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May 6, 2013

You Don't Have to Be Young

You don't have to be young - Ruth and Steve
My great-aunt Ruth was 48 years old when she married the love of her life, Steve. They both worked for the County Sheriff's department and had known each other nearly twenty years. I don't know when their romance started, but I know that for a time they hesitated to get married because their families did not approve. They both lived with widowed parents who were very protective of their middle-aged children.

Steve had been divorced after a very brief marriage. His devout Catholic mother considered him still married in the eyes of the church and in her eyes as well, even though many years had passed.

Sixty years ago, divorce had a powerful social stigma that is nearly forgotten today. Ruth's staunchly Protestant father would have been very uncomfortable to see her marry a Catholic, and marrying a divorced Catholic made it more than a double whammy.

So they eloped.

All this happened before I was born. I never had the chance to know Steve well, but when I was a small child I thought of him as a kind, gentle person. As Undersheriff, he had a lot of adventure in his career. He was sometimes the first officer at a crime scene, and had arrested a number of suspects in sensational murders. He often had the responsibility of escorting prisoners who were being transported across state lines. But the really big adventure he was looking forward to was traveling the world with his beloved wife after his retirement.

Sadly, that was a dream that never came true. Steve died at age 68, after just eleven years of marriage. Ruth took the trip without him, touring Europe for a year with her best friend, Pearl.

I was very fond of Ruth, but I saw her from a child's perspective. As a teenager or a young adult, people in their fifties and sixties seemed incredibly old to me. Gray, wrinkled, a bit stodgy. Certainly not romantic. It didn't even occur to me that people of such advanced age might be sexual.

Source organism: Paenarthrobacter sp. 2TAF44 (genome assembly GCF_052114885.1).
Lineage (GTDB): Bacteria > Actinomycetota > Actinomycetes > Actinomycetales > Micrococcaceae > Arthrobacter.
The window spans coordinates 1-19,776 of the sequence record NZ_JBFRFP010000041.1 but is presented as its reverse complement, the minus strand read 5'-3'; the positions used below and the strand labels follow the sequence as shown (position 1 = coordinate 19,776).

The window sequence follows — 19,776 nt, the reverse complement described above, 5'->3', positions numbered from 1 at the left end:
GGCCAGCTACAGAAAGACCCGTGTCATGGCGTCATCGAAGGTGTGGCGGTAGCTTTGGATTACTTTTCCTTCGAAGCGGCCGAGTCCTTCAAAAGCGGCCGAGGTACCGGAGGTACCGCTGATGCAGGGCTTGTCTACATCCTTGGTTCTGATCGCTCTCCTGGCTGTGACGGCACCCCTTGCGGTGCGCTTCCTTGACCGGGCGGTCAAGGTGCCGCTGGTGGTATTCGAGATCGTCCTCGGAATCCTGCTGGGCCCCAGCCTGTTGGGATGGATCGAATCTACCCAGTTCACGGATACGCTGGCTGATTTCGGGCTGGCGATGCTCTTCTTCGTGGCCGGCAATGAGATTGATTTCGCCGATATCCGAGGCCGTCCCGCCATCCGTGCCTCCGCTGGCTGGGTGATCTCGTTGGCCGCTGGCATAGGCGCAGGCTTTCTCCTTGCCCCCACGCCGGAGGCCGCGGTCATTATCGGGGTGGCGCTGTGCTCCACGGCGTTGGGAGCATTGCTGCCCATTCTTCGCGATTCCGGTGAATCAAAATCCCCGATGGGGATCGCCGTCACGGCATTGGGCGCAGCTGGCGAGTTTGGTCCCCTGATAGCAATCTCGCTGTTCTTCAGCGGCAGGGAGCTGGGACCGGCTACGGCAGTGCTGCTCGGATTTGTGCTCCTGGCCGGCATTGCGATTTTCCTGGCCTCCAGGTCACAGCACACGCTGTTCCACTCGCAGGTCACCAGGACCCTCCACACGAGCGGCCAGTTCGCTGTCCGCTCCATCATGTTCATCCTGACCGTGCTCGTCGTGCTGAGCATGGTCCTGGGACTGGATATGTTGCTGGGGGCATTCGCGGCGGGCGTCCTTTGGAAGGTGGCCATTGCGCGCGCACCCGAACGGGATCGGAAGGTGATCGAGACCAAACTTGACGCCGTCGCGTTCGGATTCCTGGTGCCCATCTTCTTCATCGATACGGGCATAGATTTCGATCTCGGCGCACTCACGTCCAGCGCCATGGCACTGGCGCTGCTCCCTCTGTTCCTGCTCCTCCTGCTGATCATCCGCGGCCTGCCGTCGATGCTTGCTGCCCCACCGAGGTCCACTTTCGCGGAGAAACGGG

One day when I was in my late twenties I stopped by Ruth's house for a visit. She was nearly eighty, slow and bent with various ailments, walking with a cane. The discomforts of her failing health made her a bit grumpy. As we talked, I commented on a nice photograph of Steve that was on her mantle. She smiled and immediately began to look brighter. Reminiscing about their life together, she told me that his job sometimes took him away from home for two or three days. When he returned, he would drive his car all the way to the end of the driveway behind the house and then come in through the back door. He would tease her by saying that he always came in the back way so that she would have plenty of time to let her boyfriend out the front.

As she told me this, she had a big grin on her face and her eyes were sparkling. She was sitting up straight, and her energy level seemed to have doubled.

That was when I got it. They weren't "old" at all. They were romantic. They were playful. They were sexy.

Ruth lived to the age of 86. She was laid to rest in the plot she had purchased for herself 27 years earlier, the only Methodist in the Catholic cemetery, next to the man she had always loved.

4 fabulous comments:

  1. I love this! Thank you so much for sharing this romantic story of your Aunt Ruth. You have made my day and warmed my heart. I look forward to diving into your blog and reading more.

    Your newest follower,

  2. Wow, Rosemary. I am tearing right up. What a beautiful love story. Isn't that amazing what happened to her demeanor and posture just by talking about the love of her life. I wish that type of love for everyone.

    Thank you for sharing Ruth's story. I have to get another cup of coffee, or I'm going to really start crying!

  3. Nicely written post, Rosemary. And this is a fine follow-up to the video you posted last week. Playful and sexy sounds like a great summation of tips for a super relationship. Very little is needed outside of that!

  4. They sound like they had a beautiful marriage. It's wonderful to have someone to look up to who has done marriage right. Love it.


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